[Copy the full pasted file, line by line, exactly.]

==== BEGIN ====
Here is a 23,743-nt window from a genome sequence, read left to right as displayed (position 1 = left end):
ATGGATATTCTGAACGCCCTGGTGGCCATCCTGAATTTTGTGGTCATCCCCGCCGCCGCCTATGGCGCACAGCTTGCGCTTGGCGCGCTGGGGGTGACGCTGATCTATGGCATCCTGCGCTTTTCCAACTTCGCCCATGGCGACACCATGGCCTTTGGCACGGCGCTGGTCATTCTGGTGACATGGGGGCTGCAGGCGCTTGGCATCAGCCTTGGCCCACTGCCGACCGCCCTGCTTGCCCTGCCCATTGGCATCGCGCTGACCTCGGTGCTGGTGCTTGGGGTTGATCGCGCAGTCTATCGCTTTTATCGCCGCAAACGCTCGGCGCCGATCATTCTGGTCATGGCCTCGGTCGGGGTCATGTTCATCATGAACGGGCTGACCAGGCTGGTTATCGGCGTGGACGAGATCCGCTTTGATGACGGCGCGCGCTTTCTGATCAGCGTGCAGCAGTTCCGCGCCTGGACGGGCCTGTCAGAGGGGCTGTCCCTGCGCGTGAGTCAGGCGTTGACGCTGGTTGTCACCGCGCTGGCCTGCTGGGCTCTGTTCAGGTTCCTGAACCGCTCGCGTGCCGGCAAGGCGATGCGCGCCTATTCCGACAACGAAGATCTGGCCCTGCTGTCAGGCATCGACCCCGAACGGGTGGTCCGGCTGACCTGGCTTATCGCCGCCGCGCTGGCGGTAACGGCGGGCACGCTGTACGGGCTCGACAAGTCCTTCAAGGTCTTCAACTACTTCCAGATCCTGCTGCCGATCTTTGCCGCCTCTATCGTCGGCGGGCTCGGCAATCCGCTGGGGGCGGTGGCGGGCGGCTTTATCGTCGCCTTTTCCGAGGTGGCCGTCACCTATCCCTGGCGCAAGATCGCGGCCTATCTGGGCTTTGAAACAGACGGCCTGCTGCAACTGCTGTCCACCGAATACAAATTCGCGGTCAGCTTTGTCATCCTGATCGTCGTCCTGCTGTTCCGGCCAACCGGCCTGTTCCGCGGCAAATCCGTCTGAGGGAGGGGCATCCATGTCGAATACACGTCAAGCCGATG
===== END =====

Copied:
Here is a 23,743-nt window from a genome sequence, read left to right as displayed (position 1 = left end):
ATGGATATTCTGAACGCCCTGGTGGCCATCCTGAATTTTGTGGTCATCCCCGCCGCCGCCTATGGCGCACAGCTTGCGCTTGGCGCGCTGGGGGTGACGCTGATCTATGGCATCCTGCGCTTTTCCAACTTCGCCCATGGCGACACCATGGCCTTTGGCACGGCGCTGGTCATTCTGGTGACATGGGGGCTGCAGGCGCTTGGCATCAGCCTTGGCCCACTGCCGACCGCCCTGCTTGCCCTGCCCATTGGCATCGCGCTGACCTCGGTGCTGGTGCTTGGGGTTGATCGCGCAGTCTATCGCTTTTATCGCCGCAAACGCTCGGCGCCGATCATTCTGGTCATGGCCTCGGTCGGGGTCATGTTCATCATGAACGGGCTGACCAGGCTGGTTATCGGCGTGGACGAGATCCGCTTTGATGACGGCGCGCGCTTTCTGATCAGCGTGCAGCAGTTCCGCGCCTGGACGGGCCTGTCAGAGGGGCTGTCCCTGCGCGTGAGTCAGGCGTTGACGCTGGTTGTCACCGCGCTGGCCTGCTGGGCTCTGTTCAGGTTCCTGAACCGCTCGCGTGCCGGCAAGGCGATGCGCGCCTATTCCGACAACGAAGATCTGGCCCTGCTGTCAGGCATCGACCCCGAACGGGTGGTCCGGCTGACCTGGCTTATCGCCGCCGCGCTGGCGGTAACGGCGGGCACGCTGTACGGGCTCGACAAGTCCTTCAAGGTCTTCAACTACTTCCAGATCCTGCTGCCGATCTTTGCCGCCTCTATCGTCGGCGGGCTCGGCAATCCGCTGGGGGCGGTGGCGGGCGGCTTTATCGTCGCCTTTTCCGAGGTGGCCGTCACCTATCCCTGGCGCAAGATCGCGGCCTATCTGGGCTTTGAAACAGACGGCCTGCTGCAACTGCTGTCCACCGAATACAAATTCGCGGTCAGCTTTGTCATCCTGATCGTCGTCCTGCTGTTCCGGCCAACCGGCCTGTTCCGCGGCAAATCCGTCTGAGGGAGGGGCATCCATGTCGAATACACGTCAAGCCGATG